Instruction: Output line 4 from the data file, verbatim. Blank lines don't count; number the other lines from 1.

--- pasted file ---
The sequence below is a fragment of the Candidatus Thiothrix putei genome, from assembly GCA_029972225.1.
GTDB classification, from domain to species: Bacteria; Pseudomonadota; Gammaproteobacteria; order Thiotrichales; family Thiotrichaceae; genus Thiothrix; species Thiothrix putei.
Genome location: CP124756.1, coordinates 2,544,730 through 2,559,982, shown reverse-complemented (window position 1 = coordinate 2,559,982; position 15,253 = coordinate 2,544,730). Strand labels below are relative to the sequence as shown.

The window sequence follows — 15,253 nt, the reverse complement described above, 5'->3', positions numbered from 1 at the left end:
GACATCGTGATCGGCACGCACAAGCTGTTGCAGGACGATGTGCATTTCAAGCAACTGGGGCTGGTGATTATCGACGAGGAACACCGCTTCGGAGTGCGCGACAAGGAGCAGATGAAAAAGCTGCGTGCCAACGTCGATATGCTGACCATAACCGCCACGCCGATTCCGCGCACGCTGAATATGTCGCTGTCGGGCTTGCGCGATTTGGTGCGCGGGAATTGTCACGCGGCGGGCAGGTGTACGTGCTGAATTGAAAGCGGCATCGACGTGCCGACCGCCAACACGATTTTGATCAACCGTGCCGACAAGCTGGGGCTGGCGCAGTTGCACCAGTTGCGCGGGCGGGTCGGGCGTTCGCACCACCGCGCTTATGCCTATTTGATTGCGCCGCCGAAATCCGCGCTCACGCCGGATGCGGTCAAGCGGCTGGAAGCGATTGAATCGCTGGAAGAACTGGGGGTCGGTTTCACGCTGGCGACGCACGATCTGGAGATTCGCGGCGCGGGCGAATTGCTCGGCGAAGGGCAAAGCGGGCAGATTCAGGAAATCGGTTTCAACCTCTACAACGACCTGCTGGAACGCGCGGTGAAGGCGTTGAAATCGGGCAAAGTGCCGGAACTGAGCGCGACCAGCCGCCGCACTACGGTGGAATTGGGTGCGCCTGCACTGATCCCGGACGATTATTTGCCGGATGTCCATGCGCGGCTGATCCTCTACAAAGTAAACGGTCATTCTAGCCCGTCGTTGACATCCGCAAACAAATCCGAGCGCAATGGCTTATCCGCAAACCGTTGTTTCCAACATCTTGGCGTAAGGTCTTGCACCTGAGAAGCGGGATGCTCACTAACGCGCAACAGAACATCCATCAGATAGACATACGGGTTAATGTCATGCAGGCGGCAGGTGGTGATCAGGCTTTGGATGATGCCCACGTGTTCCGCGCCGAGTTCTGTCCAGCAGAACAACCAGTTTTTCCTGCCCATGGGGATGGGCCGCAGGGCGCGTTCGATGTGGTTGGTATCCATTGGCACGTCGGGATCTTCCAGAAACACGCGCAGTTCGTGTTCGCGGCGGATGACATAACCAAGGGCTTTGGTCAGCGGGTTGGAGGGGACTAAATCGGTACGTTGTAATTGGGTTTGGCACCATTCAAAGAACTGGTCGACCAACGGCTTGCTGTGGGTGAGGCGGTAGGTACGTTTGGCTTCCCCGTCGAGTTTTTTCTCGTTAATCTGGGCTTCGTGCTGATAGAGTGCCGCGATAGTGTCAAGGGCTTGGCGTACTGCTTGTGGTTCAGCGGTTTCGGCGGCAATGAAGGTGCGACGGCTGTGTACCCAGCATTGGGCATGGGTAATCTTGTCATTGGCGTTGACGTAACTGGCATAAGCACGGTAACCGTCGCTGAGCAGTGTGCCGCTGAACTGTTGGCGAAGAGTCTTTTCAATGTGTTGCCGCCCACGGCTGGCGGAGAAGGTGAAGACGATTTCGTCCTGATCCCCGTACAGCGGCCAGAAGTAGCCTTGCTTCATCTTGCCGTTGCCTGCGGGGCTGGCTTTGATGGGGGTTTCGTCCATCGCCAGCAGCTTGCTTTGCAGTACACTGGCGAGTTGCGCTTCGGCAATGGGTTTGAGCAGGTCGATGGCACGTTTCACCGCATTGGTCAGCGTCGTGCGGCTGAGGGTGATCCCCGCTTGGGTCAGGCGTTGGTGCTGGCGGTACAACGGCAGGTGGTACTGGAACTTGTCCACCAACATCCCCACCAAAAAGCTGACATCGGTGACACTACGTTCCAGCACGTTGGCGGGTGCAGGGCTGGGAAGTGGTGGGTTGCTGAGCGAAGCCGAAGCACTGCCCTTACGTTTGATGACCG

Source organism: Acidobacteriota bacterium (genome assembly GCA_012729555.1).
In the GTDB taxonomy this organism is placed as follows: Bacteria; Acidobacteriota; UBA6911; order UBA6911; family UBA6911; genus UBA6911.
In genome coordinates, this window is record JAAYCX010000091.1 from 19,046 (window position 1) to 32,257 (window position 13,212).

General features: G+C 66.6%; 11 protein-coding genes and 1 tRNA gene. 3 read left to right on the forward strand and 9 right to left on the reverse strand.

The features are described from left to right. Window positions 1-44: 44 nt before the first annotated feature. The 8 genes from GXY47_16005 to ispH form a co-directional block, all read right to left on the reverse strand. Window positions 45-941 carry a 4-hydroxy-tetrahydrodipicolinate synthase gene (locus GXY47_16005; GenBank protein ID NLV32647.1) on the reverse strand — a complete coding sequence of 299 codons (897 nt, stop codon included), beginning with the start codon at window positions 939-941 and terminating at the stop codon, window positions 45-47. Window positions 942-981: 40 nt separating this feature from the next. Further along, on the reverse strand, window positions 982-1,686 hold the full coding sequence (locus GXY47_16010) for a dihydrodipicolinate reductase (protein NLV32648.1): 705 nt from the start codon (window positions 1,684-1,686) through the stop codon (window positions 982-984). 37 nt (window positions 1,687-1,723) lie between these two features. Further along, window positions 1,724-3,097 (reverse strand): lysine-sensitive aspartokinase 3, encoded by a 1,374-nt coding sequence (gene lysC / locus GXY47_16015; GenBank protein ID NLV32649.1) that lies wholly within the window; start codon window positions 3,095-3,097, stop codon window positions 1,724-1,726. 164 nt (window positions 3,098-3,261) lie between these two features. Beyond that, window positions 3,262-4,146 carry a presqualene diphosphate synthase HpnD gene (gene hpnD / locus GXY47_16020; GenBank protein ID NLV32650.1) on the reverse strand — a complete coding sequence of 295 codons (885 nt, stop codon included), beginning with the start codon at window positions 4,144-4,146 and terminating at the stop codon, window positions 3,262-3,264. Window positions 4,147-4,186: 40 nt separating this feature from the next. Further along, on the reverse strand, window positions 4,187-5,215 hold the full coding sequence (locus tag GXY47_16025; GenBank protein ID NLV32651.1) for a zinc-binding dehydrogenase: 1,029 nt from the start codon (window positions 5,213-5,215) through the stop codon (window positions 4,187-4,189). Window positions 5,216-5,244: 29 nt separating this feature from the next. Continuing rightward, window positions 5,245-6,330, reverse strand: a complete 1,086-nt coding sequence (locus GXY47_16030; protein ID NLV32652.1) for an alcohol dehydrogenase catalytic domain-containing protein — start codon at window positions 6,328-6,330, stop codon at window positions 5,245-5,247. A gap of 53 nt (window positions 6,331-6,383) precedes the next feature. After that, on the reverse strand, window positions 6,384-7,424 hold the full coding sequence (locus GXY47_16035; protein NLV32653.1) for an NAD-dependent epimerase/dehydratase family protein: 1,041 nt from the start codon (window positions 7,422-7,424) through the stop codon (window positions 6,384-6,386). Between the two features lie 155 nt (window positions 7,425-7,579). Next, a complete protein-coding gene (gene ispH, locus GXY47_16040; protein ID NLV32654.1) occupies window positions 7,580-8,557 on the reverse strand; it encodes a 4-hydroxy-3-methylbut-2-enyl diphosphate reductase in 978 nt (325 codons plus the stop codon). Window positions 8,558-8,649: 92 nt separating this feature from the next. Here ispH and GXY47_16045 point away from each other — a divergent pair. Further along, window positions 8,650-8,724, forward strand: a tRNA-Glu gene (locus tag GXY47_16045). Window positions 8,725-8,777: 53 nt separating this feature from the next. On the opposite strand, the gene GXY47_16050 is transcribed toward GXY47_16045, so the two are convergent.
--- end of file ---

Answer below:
The window sequence follows — 15,253 nt, the reverse complement described above, 5'->3', positions numbered from 1 at the left end: